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I'm using the following code to deactivate my WordPress Plugin if the requirements are not met

    public function activate() {
        if (!$this->check_requirements()) {
            deactivate_plugins(plugin_basename(__FILE__));
            wp_redirect(admin_url('plugins.php'));
            exit;
        }
    }

The function activate() is called when the plug-in is activated. I want to add a message to the user explaining what happened. Is there a way to do that?

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@kaiser Sorry, but if there is no response that could be picked as answer then doing so will just make the StackExchange a worse place. –  Omar Abid Oct 26 '11 at 21:39
    
If your other questions don't have acceptable answers ... go back and modify your questions to provide more information. It might just be that your questions aren't clear enough. –  EAMann Oct 26 '11 at 21:45

1 Answer 1

up vote 2 down vote accepted

Actually, there's a better way.

All of my plugins require PHP5. Until recently, that wasn't a requirement in WordPress, so a lot of people tried to install my plugins on systems missing vital PHP functions. I added some checks to my plugin to make sure it would work and, if not, display a message.

But I keep the plugin active. It just doesn't function. That way, the message sits there until either the user takes action to update their server or deactivates my plugin.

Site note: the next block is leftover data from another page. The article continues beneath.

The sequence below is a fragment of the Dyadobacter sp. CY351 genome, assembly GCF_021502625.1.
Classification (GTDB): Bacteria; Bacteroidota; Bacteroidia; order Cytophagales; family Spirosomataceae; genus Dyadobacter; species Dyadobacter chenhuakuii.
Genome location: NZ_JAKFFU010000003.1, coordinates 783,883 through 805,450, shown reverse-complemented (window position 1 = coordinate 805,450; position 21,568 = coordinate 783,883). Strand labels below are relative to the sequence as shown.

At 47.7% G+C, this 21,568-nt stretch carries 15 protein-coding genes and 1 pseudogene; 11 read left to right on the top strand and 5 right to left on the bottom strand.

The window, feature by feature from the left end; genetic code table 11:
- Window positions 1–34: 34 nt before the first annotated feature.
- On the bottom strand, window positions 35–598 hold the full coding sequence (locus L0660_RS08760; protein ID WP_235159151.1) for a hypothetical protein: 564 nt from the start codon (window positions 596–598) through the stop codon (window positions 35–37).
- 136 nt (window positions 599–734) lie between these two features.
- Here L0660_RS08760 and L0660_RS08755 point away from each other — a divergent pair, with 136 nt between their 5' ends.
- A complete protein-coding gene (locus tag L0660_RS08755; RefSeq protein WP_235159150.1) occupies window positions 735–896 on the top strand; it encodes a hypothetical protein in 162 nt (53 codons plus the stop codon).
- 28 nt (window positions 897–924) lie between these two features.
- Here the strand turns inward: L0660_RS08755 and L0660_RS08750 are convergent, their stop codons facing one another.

Here's the gist of what I do ...

function _my_plugin_php_warning() {
    echo '<div id="message" class="error">';
    echo '  <p>My Plugin requires at least PHP 5.  Your system is running version ' . PHP_VERSION . ', which is not compatible!</p>';
    echo '</div>';
}

if ( version_compare( PHP_VERSION, '5.0', '<' ) ) {
    add_action('admin_notices', '_my_plugin_php_warning');
} else {
    require_once( 'lib/class.my_plugin_core_functions.php' );
}

I put this code in the main PHP file for my plugin. Then, whenever the site loads, my plugin checks to make sure the site has the right version of PHP and either loads the rest of its required files (the require_once() call) or adds a notice to the admin section (the add_action() call).

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That's exactly what I'm doing. I'm afraid that activating the plug-in will make the users confused. –  Omar Abid Oct 26 '11 at 21:40
    
How would it cause confusion? From a user's perspective the exact same thing is happening - they're clicking "Activate Plugin" and seeing a "you can't do this because of X" message. Whether it stays active of not is inconsequential so long as you disable any functionality that might break on the site. –  EAMann Oct 26 '11 at 21:46
    
Also, this is the only way you can make sure the admin notice actually displays on the site. If the plugin is inactive, you won't be able to hook into the admin_notices action. –  EAMann Oct 26 '11 at 21:47
    
That's exactly what I was asking for, if there is a way to hook into the admin_notices just after I disable the plug-in. Thanks for the suggestion. –  Omar Abid Oct 26 '11 at 21:55

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